HIP EXTENSION FOR EFFICIENT RUNNING
(Unlocking the mystery which drives running)
By: John Fiore, PT
Runners of all abilities and ages strive to run efficiently and injury-free. While the importance of foot strike pattern and cadence will be addressed in future articles, this month’s article will focus on the role of hip extension to maximize running efficiency and reduce injury risk. Runners are often given general cues to improve running form which often result in further compensatory running patterns. “Running with an upright trunk” and “drive your hips and pelvis forward” cues in reality inhibit true hip extension by increasing lumbar spine compression through an anterior pelvic tilt. The first step to running efficiently is to understand what hip extension is.
Hip extension begins as the body passes behind the center of gravity of the body (pelvis, torso) during the running stride. Hip extension (coupled with knee and ankle extension) produces the power phase which drives running forward propulsion. A strong gluteus maximus is a must for hip extension in runners. The gluteus maximus is the primary hip extender while the hamstring assists. In the presence of an underactive or weak gluteus maximus, the hamstring assumes the role of hip extension which often leads to hamstring muscle overuse injuries.
It is difficult to evaluate true hip extension without a video running analysis with high- speed cameras to capture and objectively quantify hip joint extension angles. A real- time video running analysis will document hip extension while running. Think of a running stride as being comprised of two equal halves (hip flexion and hip extension). Similar to a pendulum, the hip excursion during hip extension (backward portion of the running stride) should approximate the hip excursion during hip flexion (forward portion of the running stride). Visualize your trunk and torso as the axis of a pendulum with hip extension equaling hip flexion.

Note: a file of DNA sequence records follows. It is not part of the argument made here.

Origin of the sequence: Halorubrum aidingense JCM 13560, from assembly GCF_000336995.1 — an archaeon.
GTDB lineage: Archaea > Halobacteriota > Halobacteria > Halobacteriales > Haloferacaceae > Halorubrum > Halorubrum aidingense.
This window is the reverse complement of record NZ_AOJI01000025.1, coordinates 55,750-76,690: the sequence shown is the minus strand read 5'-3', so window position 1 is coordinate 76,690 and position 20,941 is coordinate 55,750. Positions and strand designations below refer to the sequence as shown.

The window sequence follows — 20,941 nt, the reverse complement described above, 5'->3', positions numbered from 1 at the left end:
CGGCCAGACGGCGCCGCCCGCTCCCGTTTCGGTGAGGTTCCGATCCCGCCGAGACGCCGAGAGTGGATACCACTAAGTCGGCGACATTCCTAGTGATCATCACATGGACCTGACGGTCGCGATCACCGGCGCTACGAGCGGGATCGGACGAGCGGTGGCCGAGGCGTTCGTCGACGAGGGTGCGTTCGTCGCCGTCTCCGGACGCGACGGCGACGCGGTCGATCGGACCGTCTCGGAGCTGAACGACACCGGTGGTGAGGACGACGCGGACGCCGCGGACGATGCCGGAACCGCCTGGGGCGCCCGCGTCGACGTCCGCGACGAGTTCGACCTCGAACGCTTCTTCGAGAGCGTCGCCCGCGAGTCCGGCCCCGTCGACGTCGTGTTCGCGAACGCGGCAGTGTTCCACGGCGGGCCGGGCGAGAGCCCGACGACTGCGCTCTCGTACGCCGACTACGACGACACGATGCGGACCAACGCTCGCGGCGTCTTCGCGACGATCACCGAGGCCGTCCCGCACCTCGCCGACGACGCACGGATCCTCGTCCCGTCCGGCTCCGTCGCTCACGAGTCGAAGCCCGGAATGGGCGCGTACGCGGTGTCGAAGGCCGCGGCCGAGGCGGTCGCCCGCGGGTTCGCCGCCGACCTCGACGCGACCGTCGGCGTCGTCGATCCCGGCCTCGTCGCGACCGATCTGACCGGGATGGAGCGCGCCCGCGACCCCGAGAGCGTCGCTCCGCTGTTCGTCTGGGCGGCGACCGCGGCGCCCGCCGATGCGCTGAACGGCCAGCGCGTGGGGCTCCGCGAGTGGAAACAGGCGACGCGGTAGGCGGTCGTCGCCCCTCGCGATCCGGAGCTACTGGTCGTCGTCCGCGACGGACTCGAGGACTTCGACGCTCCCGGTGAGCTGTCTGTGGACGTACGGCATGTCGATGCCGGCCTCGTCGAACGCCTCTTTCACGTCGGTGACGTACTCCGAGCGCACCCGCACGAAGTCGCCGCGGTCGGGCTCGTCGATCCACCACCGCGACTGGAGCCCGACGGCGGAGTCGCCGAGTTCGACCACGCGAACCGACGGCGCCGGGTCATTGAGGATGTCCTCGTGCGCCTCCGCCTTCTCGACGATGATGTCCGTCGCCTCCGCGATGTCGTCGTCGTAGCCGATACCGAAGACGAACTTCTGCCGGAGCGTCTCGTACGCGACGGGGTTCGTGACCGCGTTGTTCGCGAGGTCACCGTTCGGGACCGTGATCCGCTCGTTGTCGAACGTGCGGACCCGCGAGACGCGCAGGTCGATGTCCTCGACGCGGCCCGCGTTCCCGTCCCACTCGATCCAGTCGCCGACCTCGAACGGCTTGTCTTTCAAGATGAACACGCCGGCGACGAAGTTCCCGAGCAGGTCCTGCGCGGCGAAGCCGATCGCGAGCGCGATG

Another function of hip extension is one of power transfer. Energy gained through gluteus maximus contraction and hip extension, is transferred into more efficient hip flexion during the forward swing phase of the running stride. A stretch reflex of the hip flexor muscle during hip extension results in a more efficient forward stride. Lifestyle consequences interfere with our natural, efficient running stride. Prolonged sitting increases the risk of hip flexor tightness (psoas, rectus femoris), an anterior tilt of the pelvis, and weak gluteal muscles (gluteus maximus, gluteus medius).
Restoring necessary hip extension while running is not achieved by running upright or driving the pelvis forward as many runners are instructed to do. Retraining the body to extend the hip while stabilizing the pelvis is possible only through core stabilization, functional (weight bearing) strengthening, and running video analysis. Without adequate pelvic stabilization, anterior tilting of the pelvis results in increased lumbar compression and increased hamstring muscle compensation.